Re: Go-to statement considered harmful
The late Edsger Dijkstra, indeed one of the greats in this rather odd field of Computer Science1, at the end of the 1960s wrote a letter (or short essay, if you will) called "Go-to statement considered harmful", published in the 11th volume of the Communications of the ACM. Now, remember that those were dark times, before Java, Haskell or Scala, and before even C became popular as a programming language. Said letter might have even had some influence on the design of these languages, who knows.
About forty-five years later, give or take a few, the case against "goto"s still stands, given that C isn't dead. As a matter of fact it's thriving as a systems language a-bit-above-assembly and we don't see it going away too soon. That doesn't mean programmers use "goto" statements as often as they did in the aforementioned dark times, when BASIC ruled the world (or did it?), but they often do, and when they do, chaos ensues (or does it?).
I will in this essay play the devil's advocate. Having said that, if you're not proficient in at least three or four programming languages, then I urge you to go and read SICP or another introductive Computer Science writing. Otherwise, proceed to read Dijkstra's essay2 and return here afterwards.
My first issue with Dijkstra's reasoning lies in one of his assumptions, namely, and I quote:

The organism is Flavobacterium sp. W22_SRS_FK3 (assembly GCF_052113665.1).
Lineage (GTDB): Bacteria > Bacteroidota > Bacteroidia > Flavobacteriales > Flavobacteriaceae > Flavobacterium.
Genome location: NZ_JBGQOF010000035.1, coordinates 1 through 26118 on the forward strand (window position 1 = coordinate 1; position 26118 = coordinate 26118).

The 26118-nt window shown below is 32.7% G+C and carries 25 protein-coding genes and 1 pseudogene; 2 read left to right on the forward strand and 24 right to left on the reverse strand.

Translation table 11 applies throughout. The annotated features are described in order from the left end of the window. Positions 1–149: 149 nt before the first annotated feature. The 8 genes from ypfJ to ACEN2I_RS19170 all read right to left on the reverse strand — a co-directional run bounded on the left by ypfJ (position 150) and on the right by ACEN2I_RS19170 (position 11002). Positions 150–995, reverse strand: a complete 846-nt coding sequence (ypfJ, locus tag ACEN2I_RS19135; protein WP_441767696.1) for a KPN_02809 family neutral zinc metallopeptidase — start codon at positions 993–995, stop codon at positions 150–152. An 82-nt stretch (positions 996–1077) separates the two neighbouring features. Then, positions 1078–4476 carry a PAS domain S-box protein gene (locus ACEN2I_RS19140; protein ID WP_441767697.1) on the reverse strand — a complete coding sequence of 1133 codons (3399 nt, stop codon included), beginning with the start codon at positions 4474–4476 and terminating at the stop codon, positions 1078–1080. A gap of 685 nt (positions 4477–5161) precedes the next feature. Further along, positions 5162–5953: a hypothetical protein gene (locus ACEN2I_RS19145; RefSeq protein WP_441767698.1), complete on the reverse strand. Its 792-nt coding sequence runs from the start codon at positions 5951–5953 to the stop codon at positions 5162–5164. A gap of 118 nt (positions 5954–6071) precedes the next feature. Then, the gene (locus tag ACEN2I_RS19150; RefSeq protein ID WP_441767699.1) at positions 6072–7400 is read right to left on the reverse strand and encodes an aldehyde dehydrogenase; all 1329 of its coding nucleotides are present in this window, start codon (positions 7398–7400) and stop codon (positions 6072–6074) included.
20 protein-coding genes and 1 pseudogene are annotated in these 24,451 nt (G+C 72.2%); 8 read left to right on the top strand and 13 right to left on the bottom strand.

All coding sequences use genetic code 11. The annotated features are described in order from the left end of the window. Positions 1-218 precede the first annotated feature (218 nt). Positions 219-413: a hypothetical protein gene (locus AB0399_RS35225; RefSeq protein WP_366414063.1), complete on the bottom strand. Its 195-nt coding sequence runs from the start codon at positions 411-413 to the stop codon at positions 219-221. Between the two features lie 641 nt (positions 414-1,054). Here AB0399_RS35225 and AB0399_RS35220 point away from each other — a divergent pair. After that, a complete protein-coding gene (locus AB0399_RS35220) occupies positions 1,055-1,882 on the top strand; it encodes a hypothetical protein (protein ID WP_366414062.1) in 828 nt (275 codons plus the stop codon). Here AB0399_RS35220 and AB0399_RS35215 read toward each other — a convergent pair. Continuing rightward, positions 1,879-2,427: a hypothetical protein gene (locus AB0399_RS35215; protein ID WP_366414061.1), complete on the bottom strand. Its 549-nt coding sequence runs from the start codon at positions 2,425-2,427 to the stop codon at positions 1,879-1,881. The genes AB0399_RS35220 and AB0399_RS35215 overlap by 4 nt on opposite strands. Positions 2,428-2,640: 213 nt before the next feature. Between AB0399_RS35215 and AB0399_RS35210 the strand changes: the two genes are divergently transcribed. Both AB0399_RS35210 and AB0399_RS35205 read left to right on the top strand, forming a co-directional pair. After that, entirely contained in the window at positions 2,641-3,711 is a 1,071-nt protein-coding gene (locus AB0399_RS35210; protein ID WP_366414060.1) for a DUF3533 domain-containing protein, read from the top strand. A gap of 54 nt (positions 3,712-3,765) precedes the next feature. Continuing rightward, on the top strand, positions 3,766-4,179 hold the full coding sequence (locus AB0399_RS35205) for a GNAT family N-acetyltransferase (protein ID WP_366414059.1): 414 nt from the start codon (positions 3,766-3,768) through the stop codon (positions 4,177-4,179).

My second remark is that our intellectual powers are rather geared to master static relations and that our powers to visualize processes evolving in time are relatively poorly developed. For that reason we should do (as wise programmers aware of our limitations) our utmost to shorten the conceptual gap between the static program and the dynamic process, to make the correspondence between the program (spread out in text space) and the process (spread out in time) as trivial as possible.
The first sentence is indeed true: humans generally find it hard to grasp processes, be they of mathematical, algorithmic or some other description. We reason poorly when it comes to temporal phenomena, despite the (seemingly paradoxical) fact that we are well suited to handle them unconsciously or subconsciously, or develop some feedback-based mechanism to approximate a solution3.
I don't agree with the remainder of the paragraph, though, due to the fact that it implies (or it doesn't and I'm getting it all wrong) that we should strive to make programming languages more "comfy", and once we do that, it's all going to be nice and dandy and "structured programming" is going to solve all our problems. There are at least a million examples which can invalidate this line of reasoning.
The fact is, we can't make programming more "comfortable", no matter how we put it, and Edsger seems to have figured that out way before I did it, that's for sure.